I like the bounds content in the new GCSE. I think that the introduction of error intervals has provided some clarity. Previously some students just couldn't get their head around why we use 3.65 as the upper bound for 3.6 ("but Miss, 3.65 rounds to 3.7. This doesn't make sense!"). The use of inequality symbols (in conjunction with instruction using number lines) really helps with conceptual understanding here.

3.55 ≤

*x*< 3.65
Of course error intervals aren't new - they just weren't previously assessed at GCSE. Upper bounds and error intervals are clearly explained in this extract from the CIMT MEP textbook chapter on Estimation and Approximation from the late 1990s:

**Truncation**

I also like the inclusion of truncation in the new GCSE specification, because it means that students need to think more carefully before answering a bounds question. Previously, bounds questions at GCSE were predictable, and students only really needed a superficial, procedural understanding of the topic. Things have changed.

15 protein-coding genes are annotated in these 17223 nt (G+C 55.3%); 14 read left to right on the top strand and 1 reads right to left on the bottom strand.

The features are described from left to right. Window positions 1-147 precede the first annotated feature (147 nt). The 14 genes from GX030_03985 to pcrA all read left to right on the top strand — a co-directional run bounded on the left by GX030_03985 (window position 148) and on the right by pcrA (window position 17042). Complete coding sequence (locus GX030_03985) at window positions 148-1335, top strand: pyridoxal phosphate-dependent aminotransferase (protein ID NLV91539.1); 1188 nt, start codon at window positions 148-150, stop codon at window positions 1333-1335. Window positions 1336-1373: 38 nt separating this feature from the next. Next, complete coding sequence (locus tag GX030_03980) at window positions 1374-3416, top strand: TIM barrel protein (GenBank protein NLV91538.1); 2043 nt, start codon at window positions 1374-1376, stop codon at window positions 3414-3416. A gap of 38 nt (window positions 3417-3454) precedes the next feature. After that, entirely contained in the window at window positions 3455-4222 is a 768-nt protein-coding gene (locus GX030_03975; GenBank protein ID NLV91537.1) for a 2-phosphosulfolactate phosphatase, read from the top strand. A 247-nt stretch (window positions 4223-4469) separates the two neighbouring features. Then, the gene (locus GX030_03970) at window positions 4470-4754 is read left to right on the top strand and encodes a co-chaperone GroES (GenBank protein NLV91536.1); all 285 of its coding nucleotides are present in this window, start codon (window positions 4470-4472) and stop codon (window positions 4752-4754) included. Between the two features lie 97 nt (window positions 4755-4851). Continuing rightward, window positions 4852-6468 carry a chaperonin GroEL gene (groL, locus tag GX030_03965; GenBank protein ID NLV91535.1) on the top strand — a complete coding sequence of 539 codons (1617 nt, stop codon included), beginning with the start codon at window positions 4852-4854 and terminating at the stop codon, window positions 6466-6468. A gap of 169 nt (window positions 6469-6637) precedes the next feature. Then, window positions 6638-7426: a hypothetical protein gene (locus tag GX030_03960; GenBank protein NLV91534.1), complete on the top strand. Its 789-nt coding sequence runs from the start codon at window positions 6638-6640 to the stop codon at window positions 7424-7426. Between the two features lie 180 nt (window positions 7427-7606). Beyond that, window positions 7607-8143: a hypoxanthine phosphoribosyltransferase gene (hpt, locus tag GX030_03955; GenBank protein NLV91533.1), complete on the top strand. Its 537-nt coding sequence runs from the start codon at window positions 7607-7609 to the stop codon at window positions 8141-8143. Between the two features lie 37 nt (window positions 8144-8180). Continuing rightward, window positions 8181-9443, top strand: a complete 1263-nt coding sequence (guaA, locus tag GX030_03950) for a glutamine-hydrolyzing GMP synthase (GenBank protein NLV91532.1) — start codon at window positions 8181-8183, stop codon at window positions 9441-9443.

Age is a good way to teach truncation, given that students will already be very used to truncating their own age, rather than rounding it to the nearest integer.

Age is a good way to teach truncation, given that students will already be very used to truncating their own age, rather than rounding it to the nearest integer.

Ed is 36 years old. His age is represented byx. Give the error interval forx.

36 ≤x< 37

My Year 11s really struggled with a bounds question in their mock exams this year. It's from a recent AQA paper so I can't share the actual question here, but this question is similar:

Two integers are rounded to the nearest 10. The rounded numbers are added to give to 40. What's the maximum total value of the orginal numbers?